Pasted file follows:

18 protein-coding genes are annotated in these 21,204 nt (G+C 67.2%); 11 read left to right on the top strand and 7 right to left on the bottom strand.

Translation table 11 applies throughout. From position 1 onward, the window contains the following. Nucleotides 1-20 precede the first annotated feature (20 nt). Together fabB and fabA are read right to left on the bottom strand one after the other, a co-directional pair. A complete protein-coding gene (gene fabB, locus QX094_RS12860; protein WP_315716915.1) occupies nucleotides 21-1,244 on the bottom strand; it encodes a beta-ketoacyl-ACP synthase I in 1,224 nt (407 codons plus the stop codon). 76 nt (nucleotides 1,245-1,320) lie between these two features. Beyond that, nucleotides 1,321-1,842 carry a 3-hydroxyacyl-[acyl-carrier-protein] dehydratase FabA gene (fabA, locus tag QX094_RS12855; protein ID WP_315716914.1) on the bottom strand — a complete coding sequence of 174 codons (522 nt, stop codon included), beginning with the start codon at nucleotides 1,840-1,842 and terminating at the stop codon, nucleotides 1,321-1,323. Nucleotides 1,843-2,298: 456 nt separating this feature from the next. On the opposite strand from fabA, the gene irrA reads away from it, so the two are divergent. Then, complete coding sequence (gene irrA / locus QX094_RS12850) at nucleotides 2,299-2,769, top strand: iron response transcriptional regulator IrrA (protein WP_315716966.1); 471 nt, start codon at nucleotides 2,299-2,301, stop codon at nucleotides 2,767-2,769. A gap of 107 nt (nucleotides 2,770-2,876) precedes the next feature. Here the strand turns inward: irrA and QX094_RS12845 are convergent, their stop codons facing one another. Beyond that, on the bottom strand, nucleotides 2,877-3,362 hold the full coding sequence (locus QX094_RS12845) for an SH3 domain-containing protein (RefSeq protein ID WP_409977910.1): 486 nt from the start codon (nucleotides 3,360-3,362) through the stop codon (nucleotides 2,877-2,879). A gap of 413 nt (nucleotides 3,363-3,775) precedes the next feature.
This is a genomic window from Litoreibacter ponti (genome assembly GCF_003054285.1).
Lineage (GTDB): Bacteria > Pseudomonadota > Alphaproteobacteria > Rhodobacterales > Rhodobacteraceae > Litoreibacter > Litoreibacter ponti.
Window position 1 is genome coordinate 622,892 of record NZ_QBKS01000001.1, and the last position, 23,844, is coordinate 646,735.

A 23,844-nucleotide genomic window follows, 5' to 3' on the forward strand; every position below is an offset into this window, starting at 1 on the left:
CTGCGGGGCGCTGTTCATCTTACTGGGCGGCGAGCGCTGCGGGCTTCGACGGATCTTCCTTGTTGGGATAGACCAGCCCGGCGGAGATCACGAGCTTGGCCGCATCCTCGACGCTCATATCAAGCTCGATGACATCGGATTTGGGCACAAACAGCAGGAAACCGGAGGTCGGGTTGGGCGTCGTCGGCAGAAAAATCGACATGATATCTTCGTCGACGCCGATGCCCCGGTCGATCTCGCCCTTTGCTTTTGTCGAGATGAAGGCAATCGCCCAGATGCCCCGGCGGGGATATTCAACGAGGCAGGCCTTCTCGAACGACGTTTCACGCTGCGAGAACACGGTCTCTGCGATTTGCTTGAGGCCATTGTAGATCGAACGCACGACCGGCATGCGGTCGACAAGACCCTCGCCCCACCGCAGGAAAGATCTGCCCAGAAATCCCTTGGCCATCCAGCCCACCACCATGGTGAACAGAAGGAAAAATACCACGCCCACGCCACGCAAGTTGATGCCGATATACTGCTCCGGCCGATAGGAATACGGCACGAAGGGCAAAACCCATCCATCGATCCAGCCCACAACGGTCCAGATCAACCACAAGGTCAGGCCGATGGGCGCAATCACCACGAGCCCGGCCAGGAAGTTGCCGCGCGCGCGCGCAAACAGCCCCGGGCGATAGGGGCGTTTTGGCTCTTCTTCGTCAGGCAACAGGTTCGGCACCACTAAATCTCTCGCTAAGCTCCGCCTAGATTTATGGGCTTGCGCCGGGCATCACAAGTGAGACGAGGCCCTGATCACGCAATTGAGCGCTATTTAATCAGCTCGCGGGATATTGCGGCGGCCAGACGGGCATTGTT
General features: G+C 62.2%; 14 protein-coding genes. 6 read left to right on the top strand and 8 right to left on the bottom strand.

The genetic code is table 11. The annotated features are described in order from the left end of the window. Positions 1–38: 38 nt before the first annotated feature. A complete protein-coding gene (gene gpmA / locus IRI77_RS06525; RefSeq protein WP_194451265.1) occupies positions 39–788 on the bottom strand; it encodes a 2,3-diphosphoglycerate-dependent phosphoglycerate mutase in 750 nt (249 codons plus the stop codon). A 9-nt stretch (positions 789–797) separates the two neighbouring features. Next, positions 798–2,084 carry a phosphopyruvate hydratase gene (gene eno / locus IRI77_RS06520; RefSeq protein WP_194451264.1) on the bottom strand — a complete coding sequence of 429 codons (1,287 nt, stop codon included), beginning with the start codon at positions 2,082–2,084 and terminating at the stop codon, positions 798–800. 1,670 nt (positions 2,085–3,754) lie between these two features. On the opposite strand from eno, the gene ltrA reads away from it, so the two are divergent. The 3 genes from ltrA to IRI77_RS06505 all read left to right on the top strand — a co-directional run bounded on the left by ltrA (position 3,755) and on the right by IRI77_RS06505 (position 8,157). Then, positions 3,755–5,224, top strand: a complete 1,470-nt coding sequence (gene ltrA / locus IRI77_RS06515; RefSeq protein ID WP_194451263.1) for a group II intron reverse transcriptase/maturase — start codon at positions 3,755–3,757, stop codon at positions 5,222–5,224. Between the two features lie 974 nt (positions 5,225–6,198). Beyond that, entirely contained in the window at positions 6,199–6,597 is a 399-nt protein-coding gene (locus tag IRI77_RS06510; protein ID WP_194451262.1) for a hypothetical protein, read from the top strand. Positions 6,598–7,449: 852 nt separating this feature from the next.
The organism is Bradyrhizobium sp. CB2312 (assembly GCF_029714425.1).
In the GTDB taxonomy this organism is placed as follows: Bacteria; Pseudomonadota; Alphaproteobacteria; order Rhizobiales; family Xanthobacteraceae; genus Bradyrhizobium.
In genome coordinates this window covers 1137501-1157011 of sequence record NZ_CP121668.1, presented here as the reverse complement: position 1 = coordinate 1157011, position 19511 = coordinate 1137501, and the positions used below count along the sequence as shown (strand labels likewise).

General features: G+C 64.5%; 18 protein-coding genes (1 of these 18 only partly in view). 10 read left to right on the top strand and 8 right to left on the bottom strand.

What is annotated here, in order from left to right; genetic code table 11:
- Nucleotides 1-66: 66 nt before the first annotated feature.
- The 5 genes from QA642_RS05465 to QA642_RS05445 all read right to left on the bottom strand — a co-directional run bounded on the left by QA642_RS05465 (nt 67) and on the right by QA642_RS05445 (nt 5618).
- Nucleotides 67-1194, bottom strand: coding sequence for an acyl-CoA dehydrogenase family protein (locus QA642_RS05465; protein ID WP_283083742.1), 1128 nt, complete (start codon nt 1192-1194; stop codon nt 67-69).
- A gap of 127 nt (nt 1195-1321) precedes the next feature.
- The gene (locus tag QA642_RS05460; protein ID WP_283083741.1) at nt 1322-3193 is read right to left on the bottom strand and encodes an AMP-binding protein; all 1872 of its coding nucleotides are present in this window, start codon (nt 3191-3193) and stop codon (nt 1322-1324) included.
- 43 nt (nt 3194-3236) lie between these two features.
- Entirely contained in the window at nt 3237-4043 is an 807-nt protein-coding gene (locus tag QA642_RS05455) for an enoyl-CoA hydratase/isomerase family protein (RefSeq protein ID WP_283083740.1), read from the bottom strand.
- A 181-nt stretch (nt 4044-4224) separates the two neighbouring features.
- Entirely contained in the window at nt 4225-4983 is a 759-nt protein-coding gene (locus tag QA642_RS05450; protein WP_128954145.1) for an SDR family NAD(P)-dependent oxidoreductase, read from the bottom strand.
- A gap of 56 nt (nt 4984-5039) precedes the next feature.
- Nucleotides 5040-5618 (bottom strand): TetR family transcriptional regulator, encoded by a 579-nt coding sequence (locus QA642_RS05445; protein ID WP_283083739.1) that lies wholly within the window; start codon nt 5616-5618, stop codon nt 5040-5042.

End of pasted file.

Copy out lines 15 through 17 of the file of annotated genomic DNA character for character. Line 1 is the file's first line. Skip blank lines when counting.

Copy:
- Nucleotides 1-66: 66 nt before the first annotated feature.
- The 5 genes from QA642_RS05465 to QA642_RS05445 all read right to left on the bottom strand — a co-directional run bounded on the left by QA642_RS05465 (nt 67) and on the right by QA642_RS05445 (nt 5618).
- Nucleotides 67-1194, bottom strand: coding sequence for an acyl-CoA dehydrogenase family protein (locus QA642_RS05465; protein ID WP_283083742.1), 1128 nt, complete (start codon nt 1192-1194; stop codon nt 67-69).